Helicopters rescue 23 people, 3 dogs from Colorado's Ice Fire as 'devastating' blazes rage

·3 min read

Almost two dozen hikers were airlifted to safety after a wildfire broke out in a recreation area in Colorado's San Juan Mountains, the latest in a series of fires raging for months across Colorado and the parched West.

The Ice Fire in San Juan County began burning Monday afternoon in the South Mineral Creek area near a trail head in the San Juan National Forest, the county Office of Emergency Management said in a statement. The Sheriff's Department evacuated campers and hikers from the area, including 23 hikers and three dogs flown out via helicopters.

Greg Anson told the Durango Herald he was on a day hike to Ice Lake when he noticed a “massive” plume of smoke. He and the other hikers grouped together to decide whether to try to find a way to hike out of the area or wait for help. In the end, four helicopters swept in and saved the day.

“Some people didn’t think they could make it," he said. “It was crazy. I’ve never been through anything like that.”

A few hours later the blaze had burned 320 acres as the Forest Service deployed helicopters, tanker planes and a "hot shot" squad in an effort to contain the flames. The squads generally include 20-22 firefighters sent to combat the most challenging sections of the nation's high-priority fires.

Musician Anthony D'Amato, who lives in the area, tweeted support for firefighters.

'Smoke coming from everywhere': Cameron Peak, Calwood fires roar in Colorado

"The area around Mineral Creek is so beautiful, and to see it in flames like this just destroys me," D'Amato said. "Absolutely devastating watching the Ice Fire spread in the @SanJuanNF."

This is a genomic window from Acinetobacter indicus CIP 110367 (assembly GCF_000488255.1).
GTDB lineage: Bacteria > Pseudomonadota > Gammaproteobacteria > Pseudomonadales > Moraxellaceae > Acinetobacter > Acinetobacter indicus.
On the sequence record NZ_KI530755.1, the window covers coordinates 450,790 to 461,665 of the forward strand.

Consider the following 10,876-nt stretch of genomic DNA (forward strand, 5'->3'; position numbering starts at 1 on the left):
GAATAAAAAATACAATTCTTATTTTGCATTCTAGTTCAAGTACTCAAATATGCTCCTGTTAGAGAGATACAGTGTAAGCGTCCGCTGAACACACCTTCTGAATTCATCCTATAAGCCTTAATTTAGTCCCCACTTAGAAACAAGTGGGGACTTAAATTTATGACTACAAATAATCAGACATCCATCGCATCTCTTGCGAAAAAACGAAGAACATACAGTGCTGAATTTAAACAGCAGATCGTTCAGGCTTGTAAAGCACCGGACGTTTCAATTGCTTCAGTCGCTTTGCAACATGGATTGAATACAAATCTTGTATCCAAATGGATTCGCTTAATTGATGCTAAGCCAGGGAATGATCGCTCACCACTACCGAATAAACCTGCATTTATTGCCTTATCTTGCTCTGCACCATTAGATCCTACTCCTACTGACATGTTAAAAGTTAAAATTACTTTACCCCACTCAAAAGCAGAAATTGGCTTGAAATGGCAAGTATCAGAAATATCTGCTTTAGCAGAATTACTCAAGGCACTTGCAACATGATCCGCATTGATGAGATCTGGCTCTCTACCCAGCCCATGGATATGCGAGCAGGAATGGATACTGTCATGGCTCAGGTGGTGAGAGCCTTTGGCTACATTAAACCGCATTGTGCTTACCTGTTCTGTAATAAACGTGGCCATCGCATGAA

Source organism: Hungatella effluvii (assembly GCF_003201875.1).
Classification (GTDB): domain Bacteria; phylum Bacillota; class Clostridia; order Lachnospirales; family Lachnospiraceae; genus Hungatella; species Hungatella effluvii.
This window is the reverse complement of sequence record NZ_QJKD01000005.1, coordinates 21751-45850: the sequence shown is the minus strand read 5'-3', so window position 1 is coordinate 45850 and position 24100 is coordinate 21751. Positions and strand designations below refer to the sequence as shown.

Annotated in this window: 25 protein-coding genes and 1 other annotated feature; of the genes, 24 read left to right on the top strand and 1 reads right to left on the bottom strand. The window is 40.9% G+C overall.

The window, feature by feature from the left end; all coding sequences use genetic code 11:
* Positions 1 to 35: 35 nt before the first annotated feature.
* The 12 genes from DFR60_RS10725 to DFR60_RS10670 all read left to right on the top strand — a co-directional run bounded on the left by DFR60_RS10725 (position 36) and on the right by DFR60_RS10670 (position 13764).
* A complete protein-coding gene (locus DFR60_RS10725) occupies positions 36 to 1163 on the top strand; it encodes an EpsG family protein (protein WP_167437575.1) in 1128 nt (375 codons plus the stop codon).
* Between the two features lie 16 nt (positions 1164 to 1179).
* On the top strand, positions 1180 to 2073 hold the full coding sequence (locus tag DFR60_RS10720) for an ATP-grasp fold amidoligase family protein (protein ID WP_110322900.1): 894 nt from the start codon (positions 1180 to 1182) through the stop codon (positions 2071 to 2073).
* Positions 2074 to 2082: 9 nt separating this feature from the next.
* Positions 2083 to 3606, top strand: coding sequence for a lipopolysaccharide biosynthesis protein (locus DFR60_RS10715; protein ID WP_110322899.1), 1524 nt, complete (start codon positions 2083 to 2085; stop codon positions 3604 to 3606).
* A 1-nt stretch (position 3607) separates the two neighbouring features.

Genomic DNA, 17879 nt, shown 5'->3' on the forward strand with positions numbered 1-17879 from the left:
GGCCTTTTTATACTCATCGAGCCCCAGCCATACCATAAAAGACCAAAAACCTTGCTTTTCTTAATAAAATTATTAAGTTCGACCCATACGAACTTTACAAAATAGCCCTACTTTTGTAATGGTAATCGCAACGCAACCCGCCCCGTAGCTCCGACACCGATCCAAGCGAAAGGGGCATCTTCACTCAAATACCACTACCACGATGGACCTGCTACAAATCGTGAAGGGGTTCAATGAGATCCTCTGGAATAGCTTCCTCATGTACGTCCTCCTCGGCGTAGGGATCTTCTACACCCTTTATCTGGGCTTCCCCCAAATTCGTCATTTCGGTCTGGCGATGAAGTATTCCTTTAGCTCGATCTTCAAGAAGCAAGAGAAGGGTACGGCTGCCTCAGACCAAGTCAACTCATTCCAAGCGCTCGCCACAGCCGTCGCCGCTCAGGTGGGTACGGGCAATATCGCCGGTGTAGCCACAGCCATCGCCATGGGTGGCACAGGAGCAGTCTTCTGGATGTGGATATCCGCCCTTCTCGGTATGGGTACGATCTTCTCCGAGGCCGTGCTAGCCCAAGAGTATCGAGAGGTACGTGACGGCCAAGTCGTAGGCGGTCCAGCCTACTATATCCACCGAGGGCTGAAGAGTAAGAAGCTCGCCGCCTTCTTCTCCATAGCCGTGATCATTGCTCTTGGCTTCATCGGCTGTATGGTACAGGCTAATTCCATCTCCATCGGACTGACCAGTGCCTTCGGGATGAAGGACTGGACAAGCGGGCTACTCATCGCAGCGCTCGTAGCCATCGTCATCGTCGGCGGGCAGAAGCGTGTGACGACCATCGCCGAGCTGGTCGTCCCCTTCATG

'It just exploded': Cameron Peak, CalWood fires drive thousands from their homes in Colorado

Smoke from the fire was visible for miles around, and it hung like thick smog over the county seat of Silverton. An air quality advisory was issued for the entire county.

Smoke from the Cameron Peak Fire, the largest wildfire in Colorado history, drifts through a valley near Masonville, Colo., on Oct. 17, 2020.
Smoke from the Cameron Peak Fire, the largest wildfire in Colorado history, drifts through a valley near Masonville, Colo., on Oct. 17, 2020.

"Smoke will move toward areas immediately downwind to the east and southeast of the fire," the state Health Department warned. "This will result in continued periods of moderate to heavy smoke for the Silverton area through Wednesday morning."

No evacuations had been ordered in the sparsely populated county, but emergency management officials urged people in the Silverton area to "familiarize themselves with a ready, set, go evacuation plan." Officials also warned people driving in the area not stop to watch aircraft and firefighting activities "as this poses a hazard for fellow travelers."

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Elsewhere in the state, the Cameron Peak Fire has burned more than 320 square miles in Larimer County since August and is the largest fire in Colorado history. The fire in the Arapaho and Roosevelt national forests was listed as 51% contained on Tuesday. And thousands of people have fled the CalWood fire that authorities say has destroyed an undetermined number of homes.

Firefighters and support personnel across the West were battling at least 58 major fires in nine Western states on Tuesday, the National Interagency Fire Center said. Thus far this year, 46,148 wildfires have burned more than 13,000 square miles, almost 3,300 square miles above the 10-year average.

The weather forecast for much of the West wasn't helpful.

"Warm and dry conditions will continue over much of the Southwest, Great Basin and California," the agency said.

This article originally appeared on USA TODAY: Colorado wildfires: Ice Fire forces airlift of 23 hikers

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